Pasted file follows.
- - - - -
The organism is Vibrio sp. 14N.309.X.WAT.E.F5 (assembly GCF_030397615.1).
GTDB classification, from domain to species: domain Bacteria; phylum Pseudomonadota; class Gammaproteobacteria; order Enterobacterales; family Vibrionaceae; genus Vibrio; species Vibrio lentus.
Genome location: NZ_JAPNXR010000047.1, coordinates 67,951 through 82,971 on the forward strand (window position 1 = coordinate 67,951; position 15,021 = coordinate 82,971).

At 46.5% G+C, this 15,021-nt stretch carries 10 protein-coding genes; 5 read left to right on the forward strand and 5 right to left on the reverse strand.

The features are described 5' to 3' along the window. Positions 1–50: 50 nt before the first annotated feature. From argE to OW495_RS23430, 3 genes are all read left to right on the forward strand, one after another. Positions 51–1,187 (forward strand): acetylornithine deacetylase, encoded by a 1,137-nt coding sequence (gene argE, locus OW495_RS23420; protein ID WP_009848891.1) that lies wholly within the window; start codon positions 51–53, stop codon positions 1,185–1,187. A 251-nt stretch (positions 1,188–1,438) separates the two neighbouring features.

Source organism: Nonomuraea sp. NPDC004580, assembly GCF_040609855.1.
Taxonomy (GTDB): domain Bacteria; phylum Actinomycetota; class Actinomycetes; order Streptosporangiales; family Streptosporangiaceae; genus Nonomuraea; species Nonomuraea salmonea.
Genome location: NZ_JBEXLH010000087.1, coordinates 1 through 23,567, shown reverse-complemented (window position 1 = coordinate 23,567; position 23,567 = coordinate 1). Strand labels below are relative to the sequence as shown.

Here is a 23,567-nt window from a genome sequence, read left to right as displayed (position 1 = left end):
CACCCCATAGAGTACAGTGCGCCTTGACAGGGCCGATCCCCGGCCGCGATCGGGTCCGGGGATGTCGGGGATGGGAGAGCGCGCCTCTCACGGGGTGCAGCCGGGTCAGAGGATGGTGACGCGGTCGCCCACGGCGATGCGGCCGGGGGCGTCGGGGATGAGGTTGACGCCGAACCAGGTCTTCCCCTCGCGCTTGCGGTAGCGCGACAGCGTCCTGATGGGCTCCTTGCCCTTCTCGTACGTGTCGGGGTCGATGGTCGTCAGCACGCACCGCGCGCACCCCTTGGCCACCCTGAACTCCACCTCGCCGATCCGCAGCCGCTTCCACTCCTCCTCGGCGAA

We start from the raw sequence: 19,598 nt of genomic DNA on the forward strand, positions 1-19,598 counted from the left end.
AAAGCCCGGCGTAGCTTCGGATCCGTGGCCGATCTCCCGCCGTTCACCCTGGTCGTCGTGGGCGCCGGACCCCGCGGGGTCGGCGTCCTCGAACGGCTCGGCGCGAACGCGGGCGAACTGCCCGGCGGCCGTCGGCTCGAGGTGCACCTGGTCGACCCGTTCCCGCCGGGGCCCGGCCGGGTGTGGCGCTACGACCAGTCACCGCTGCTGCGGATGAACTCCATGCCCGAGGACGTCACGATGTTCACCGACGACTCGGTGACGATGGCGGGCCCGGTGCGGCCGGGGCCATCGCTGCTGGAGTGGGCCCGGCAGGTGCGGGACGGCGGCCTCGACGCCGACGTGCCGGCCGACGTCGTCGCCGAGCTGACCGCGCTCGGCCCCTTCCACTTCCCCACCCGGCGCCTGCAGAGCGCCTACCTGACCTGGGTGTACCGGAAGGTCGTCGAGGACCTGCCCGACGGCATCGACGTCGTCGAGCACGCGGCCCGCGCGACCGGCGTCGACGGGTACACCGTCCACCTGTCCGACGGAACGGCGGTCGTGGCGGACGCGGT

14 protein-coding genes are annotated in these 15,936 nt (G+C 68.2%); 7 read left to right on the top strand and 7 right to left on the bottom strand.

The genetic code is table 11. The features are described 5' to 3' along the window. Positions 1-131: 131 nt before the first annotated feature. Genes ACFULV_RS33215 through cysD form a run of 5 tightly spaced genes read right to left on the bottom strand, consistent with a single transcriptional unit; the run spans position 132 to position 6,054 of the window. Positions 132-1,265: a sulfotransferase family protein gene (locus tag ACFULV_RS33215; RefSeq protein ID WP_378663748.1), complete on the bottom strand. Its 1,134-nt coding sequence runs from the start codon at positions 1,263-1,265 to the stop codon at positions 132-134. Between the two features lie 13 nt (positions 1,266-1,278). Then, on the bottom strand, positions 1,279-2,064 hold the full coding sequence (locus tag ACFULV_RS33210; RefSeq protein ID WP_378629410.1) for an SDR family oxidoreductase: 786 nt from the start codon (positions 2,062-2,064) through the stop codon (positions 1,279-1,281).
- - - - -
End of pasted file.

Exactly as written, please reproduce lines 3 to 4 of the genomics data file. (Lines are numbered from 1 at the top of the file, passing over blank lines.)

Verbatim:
Genome location: NZ_JAPNXR010000047.1, coordinates 67,951 through 82,971 on the forward strand (window position 1 = coordinate 67,951; position 15,021 = coordinate 82,971).

At 46.5% G+C, this 15,021-nt stretch carries 10 protein-coding genes; 5 read left to right on the forward strand and 5 right to left on the reverse strand.